I also backup these files to an external hard drive. I currently use a 2TB Seagate Backup Plus drive (USB 3.0).

Trello board

For each computer, I have created a separate Trello board to guide me through the installation process.

I have boards for my desktop and laptop computers, plus my work computer. I also do the same for my Android smartphone.

Everything I need to know to carry out a smooth reinstallation
Everything I need to know to carry out a smooth reinstallation

Each board outlines my backup routine for each computer, any applications or services that I need to uninstall or deactivate before the reinstall, and then for each driver or application I record the steps I need to take, options to select, or any problems that I’ve encountered, etc.

The first few columns on each board outline the order in which I like to install things: drivers first then essential system applications. Within each column, again the arrangement of cards shows me the order that applications need to be installed, e.g. motherboard drivers, graphics card drivers then Windows updates.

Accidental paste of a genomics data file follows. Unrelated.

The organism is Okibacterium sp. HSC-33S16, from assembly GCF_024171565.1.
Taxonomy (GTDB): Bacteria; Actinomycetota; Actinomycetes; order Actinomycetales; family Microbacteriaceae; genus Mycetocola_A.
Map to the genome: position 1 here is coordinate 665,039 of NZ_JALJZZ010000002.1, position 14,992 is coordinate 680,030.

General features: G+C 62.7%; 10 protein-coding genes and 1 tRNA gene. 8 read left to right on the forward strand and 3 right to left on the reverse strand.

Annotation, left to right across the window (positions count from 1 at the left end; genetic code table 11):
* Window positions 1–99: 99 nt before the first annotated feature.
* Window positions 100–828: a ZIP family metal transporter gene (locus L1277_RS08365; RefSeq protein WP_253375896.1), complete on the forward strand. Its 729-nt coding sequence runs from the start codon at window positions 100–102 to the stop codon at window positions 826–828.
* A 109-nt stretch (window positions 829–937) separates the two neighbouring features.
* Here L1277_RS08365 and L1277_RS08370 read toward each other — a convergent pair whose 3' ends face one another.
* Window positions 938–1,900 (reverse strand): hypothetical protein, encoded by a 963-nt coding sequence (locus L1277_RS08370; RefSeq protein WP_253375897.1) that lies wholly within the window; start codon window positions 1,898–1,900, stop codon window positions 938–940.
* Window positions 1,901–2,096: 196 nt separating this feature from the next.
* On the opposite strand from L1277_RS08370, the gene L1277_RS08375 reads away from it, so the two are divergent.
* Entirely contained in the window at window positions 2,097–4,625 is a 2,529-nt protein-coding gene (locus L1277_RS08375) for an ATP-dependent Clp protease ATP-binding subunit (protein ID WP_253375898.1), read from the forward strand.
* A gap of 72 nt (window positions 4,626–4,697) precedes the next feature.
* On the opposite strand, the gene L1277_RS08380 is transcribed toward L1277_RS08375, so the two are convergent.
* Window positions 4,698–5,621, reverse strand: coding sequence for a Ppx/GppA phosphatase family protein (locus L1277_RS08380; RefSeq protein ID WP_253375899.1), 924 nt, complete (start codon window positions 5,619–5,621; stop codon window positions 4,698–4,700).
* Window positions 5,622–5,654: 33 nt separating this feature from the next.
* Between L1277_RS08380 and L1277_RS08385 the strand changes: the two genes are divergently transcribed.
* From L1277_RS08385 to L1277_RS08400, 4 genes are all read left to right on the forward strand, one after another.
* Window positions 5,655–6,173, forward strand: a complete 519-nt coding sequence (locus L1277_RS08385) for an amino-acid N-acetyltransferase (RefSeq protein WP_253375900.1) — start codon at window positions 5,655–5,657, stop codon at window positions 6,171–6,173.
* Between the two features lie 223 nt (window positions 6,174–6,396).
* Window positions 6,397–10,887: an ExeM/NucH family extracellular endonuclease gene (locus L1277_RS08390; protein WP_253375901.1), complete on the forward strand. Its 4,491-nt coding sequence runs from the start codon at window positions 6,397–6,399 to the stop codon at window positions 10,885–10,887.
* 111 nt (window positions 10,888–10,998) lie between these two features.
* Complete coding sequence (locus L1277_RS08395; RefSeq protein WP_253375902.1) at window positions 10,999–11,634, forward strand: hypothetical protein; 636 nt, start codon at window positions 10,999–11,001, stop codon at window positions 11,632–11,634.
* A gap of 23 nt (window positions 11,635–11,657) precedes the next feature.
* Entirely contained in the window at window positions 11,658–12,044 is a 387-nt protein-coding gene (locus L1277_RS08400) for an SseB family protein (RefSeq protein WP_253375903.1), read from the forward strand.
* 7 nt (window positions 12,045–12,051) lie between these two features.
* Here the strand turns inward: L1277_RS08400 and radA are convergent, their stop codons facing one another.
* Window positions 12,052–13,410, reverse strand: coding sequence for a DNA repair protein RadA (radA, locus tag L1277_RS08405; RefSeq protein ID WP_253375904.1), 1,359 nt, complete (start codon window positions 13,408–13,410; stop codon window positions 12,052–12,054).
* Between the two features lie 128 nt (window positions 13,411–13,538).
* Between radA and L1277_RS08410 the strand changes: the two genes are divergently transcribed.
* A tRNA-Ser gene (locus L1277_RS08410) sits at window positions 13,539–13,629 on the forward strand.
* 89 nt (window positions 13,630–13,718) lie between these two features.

I use images on some cards to make it quicker to identify them.

Images help me quickly identify to what the cards relate
Images help me quickly identify to what the cards relate

And as you may suspect, the column names on these Trello board match one-to-one the sub-directory names in my installation folder.

I then use Trello labels to track the status of each driver or application. I can see at a glance which applications I regard as essential and which I install only the first time I require them.

I use red labels to indicate any problems; purple labels tell me whether I need a reboot after installation; navy labels indicate work-related applications; and light blue labels give me a clue as to where to find them.

Labels help me track type of application plus installation status
Labels help me track type of application plus installation status

SafeInCloud

The last piece of the puzzle is where I keep any registration or serial keys. I store these in my encrypted password safe, SafeInCloud.

I use my password safe to also store registration keys for software applications
I use my password safe to also store registration keys for software applications

Conclusion